We are saddened to report that Craig Breedlove, one of the most famous names in land-speed racing and a man whose name will forever be synonymous with Bonneville, has passed at the age of 86.
“The Bonneville 200 MPH Club reports the death of Craig Breedlove, a SoCal hot rodder who became the first man over 500 and 600 mph on land, and who was a pivotal figure in the land speed wars of the ‘60s in his Spirit of America cars. Everyone needs to see the spectacular documentary linked here, showing Breedlove’s pure joy at being alive after running 526 mph, hitting a phone pole, launching 30 feet in the air off an embankment, and plunging into the water at the end of the Bonneville Salt Flats. Godspeed to an absolute legend. ” -David Freiburger
The image is clear as day in my head: when I was a kid, one of the many books on racing that I owned had a picture of Craig Breedlove’s Spirit of America land-speed racer sticking out of a brine pool, three-quarters submerged, with the rear wheel sponsons and the tail fin with the American flag sticking out of the water. I had read up on Breedlove and Art Arfons’ battle for the land speed record, I knew that Bonneville was the mecca for land-speed racing, I knew that there was magic at the salt. But it was a few years later, when I found myself bored in an English class that I was easily passing, that I got a reason to do more research on the hows and whys behind how the car wound up in a very salty pond. That note would be Breedlove’s official Guinness World Record for the longest skid marks left by a wheeled vehicle, which were nearly six miles long through the wetter parts of the Salt Flats.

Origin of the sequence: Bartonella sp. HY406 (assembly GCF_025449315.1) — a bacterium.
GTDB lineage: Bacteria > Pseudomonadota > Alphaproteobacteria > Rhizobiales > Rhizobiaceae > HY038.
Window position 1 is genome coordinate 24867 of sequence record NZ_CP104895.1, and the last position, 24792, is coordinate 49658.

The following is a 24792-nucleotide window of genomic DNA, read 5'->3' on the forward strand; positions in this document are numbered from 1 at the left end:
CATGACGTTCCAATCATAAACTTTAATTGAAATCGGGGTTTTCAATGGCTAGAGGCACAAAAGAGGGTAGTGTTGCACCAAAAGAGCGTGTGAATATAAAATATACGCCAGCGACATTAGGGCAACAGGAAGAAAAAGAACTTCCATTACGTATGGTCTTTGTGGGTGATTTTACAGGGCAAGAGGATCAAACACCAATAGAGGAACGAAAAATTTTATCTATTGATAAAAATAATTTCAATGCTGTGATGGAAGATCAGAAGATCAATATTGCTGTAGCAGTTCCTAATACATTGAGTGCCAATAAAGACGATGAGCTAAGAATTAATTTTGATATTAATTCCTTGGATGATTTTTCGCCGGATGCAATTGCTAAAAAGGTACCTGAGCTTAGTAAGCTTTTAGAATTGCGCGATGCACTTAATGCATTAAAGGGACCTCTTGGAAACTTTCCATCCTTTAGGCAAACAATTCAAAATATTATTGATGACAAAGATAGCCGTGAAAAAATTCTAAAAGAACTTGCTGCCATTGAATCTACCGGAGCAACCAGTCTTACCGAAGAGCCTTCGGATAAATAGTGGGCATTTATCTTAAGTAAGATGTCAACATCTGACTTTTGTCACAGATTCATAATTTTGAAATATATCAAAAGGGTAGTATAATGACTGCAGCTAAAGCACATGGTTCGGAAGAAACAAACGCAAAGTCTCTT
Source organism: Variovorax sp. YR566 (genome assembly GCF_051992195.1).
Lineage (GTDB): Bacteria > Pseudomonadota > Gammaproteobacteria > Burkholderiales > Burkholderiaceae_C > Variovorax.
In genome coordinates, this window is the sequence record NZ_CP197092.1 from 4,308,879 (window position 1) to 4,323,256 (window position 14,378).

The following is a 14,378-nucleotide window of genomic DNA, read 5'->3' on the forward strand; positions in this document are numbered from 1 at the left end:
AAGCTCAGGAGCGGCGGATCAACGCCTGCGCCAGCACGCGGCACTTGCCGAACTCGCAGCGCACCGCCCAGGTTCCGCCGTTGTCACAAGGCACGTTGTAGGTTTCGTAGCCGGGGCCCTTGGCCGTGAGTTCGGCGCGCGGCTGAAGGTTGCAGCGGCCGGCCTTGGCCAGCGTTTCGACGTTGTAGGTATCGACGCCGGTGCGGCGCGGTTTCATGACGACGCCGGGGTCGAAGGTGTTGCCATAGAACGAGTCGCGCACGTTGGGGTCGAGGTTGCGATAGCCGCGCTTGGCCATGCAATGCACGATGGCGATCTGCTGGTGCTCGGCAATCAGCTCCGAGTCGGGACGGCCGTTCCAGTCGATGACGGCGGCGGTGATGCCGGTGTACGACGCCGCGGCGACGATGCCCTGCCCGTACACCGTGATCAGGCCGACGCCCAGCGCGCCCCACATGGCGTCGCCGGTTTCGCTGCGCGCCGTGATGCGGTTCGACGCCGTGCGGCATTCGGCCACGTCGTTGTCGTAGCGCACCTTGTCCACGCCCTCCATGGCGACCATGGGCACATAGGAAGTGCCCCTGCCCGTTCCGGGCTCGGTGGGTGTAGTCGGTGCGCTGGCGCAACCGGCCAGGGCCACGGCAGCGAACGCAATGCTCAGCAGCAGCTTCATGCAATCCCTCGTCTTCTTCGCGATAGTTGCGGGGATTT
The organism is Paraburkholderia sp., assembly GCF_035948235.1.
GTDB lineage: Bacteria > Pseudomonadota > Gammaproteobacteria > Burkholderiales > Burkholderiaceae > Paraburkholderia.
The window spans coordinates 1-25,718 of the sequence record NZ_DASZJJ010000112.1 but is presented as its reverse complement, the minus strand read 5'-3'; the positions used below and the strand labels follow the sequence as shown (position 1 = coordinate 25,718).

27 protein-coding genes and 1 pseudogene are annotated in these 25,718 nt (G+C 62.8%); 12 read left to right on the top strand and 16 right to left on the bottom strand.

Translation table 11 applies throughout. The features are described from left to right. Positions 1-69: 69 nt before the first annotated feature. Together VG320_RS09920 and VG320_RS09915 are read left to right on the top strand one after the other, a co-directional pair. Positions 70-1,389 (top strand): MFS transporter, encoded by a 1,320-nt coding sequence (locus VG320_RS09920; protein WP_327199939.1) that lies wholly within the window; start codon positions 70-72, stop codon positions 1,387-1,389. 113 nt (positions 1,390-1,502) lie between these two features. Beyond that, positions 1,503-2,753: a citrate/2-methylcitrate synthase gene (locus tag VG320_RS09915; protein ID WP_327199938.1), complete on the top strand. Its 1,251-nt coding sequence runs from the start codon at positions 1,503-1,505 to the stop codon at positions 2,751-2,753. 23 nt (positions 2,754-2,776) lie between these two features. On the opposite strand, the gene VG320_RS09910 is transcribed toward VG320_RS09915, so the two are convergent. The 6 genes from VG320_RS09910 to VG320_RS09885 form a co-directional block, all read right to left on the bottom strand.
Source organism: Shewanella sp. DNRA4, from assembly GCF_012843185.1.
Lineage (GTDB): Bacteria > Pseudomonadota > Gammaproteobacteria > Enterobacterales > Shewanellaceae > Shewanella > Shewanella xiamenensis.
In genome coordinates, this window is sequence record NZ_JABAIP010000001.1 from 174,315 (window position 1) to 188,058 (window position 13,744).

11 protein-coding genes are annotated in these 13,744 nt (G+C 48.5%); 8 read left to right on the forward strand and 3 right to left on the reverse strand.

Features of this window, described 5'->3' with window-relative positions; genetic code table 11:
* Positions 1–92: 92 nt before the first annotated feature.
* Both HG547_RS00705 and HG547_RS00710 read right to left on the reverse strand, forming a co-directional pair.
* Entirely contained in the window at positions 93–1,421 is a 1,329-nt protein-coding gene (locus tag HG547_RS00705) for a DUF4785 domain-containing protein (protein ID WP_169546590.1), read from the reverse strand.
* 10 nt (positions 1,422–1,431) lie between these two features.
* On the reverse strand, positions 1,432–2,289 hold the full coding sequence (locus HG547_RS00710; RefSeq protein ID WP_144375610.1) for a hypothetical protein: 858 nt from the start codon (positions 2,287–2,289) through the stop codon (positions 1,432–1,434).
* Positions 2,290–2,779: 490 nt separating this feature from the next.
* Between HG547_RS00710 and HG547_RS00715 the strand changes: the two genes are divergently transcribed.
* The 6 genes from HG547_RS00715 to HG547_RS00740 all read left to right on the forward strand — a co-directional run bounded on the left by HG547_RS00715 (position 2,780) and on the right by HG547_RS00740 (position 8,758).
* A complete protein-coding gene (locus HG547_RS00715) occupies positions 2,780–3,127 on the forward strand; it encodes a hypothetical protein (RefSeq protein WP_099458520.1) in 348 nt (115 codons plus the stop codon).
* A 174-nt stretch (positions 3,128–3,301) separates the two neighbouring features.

Breedlove had been chasing a speed record and was on a tear. He’d touched 526 MPH, but that was the last bit of good news that could be said about the run. The steering was almost not there at all. The emergency parachute bailed the program almost immediately after hitting the wind. The brakes were done the second Breedlove tried to lean on them at over 500 miles an hour. He ripped through the shutdown area, where the Spirit of America was supposed to be stopping, at over 400 miles an hour. He was freight-training towards what is now Interstate 80 at good speed, where he took out a phone pole, and drove the car over an embankment at well over 200 miles an hour, sending Spirit airborne. The evaporation pool was his touchdown point. In Breedlove’s own words, “The first time I hit the water, the car kinda skipped like a rock that you throw across a lake, and it jumped off the water. And the second time it came down, the water grabbed it really tight and sucked me down. And then I was starting to sink.”
The Spirit of America was done for. The salt water had done too much damage to repair. For 1965 he returned to Bonneville in Spirit of America-Sonic 1, setting a speed record of 600.601 MPH. That fell in 1970 to Gary Gabelich’s Blue Flame rocket-powered machine, and stayed there until Richard Noble’s 1983 blast in Thrust2. Breedlove stayed quiet…given that he nearly killed himself in 1964 and was pushing the limits of Spirt of America-Sonic 1‘s aerodynamic limitations on the 1965 run, maybe it was for the best that he took a bit of a hiatus.
(Thanks to Samuel Hawley for the tip!)